Tamron unleashes its whopping 16-300mm superzoom
Tamron has announced the world’s most powerful superzoom. The 16-300mm f/3.5-6.3 is designed for DX Nikon SLRs, and gives a record-breaking 18.8x zoom range. Previously, the superzoom with the biggest range was Nikon’s own 18300mm f/3.5-5.6G DX ED VR. However, 2mm is a significant difference at the wide-angle end, and should make the Tamron even more flexible.
The all-in-one lens includes Tamron’s ‘VC’ Vibration Compensation system. It also features a Piezo Drive (PZD) motor for fast, silent ultrasonic autofocus, which Tamron claims enables the lens to be made smaller than if conventional ring-type autofocus were used. The fact that it weighs just 540g would bear this out.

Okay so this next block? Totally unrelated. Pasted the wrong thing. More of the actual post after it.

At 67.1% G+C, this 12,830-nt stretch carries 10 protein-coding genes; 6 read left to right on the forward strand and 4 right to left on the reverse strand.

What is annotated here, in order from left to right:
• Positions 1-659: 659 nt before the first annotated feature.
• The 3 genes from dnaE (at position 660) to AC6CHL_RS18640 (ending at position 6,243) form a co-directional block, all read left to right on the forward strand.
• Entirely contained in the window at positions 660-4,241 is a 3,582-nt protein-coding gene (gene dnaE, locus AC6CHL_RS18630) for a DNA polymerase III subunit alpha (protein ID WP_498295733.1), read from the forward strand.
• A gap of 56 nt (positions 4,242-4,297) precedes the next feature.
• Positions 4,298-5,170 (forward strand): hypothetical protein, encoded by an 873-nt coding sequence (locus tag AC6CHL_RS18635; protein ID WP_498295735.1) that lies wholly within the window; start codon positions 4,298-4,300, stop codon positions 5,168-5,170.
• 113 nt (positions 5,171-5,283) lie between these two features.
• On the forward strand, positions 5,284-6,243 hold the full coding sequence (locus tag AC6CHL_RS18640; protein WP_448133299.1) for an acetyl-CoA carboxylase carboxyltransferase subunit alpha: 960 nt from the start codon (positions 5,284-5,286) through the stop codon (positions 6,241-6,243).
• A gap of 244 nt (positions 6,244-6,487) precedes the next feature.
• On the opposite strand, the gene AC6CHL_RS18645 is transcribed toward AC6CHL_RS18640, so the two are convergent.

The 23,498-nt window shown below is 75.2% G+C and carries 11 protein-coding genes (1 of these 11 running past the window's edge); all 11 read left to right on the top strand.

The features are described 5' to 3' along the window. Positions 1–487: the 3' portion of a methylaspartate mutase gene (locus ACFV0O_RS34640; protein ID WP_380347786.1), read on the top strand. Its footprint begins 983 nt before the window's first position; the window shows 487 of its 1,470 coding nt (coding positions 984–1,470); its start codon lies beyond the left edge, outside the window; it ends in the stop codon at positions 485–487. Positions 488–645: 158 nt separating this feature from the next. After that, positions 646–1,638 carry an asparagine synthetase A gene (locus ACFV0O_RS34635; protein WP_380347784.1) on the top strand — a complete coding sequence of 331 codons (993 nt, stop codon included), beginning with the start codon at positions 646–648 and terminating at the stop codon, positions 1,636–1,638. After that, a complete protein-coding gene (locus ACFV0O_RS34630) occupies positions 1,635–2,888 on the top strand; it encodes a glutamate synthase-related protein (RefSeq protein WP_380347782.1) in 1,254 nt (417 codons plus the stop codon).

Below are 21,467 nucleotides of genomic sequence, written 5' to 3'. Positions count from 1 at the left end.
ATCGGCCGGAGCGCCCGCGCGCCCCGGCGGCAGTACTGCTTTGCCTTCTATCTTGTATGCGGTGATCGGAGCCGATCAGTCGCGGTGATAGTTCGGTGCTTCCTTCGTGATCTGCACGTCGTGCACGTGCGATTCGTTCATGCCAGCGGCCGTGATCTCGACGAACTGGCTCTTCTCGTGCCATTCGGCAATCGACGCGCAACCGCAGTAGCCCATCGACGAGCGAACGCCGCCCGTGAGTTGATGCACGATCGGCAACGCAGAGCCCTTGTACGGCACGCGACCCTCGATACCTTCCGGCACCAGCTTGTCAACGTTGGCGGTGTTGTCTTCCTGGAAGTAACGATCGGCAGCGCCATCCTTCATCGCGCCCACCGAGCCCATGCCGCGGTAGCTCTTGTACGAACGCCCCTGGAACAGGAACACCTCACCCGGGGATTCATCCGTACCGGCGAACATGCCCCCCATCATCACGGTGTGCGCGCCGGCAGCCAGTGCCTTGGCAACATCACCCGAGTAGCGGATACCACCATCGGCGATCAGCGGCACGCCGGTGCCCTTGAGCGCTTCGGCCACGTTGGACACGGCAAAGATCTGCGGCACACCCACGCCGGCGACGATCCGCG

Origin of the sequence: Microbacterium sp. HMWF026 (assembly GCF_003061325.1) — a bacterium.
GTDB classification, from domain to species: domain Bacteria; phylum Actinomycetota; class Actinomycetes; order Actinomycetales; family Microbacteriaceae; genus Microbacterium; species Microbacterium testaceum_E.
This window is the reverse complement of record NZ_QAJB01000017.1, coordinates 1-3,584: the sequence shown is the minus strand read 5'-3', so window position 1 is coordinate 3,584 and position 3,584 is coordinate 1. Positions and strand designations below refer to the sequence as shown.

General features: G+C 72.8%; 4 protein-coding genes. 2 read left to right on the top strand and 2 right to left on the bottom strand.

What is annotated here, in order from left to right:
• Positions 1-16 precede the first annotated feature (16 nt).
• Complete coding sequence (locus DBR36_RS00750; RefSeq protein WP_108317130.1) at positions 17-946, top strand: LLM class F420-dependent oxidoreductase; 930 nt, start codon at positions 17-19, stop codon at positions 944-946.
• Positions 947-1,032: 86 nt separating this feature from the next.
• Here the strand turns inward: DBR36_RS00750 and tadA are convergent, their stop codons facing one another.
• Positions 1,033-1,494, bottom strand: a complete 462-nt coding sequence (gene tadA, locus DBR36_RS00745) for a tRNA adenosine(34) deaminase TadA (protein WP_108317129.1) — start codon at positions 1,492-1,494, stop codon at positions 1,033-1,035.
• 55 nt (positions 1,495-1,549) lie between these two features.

Construction appears to be sound: the lens contains 16 elements in 12 groups, and has seven iris blades, which retain a circular shape even when the aperture is two stops below maximum. It has a minimum focus distance of 39cm, which makes close-up photography possible (and gives a maximum magnification ratio of 1:2.9 at 300mm). It also comes supplied with a petal-shaped hood, and takes 67mm filters.
In theory, this new Tamron could meet pretty much all your needs. However, lenses that appear to do everything don’t always do it to the highest possible standard. Also, the aperture at the longest zoom won’t allow a fast shutter speed. We really want to get this in the lab to see how it performs.
Price and availability are yet to be announced.
First impresions : Increased zoom range increases flexibility but also the risk of distortion. We can’t wait to test it!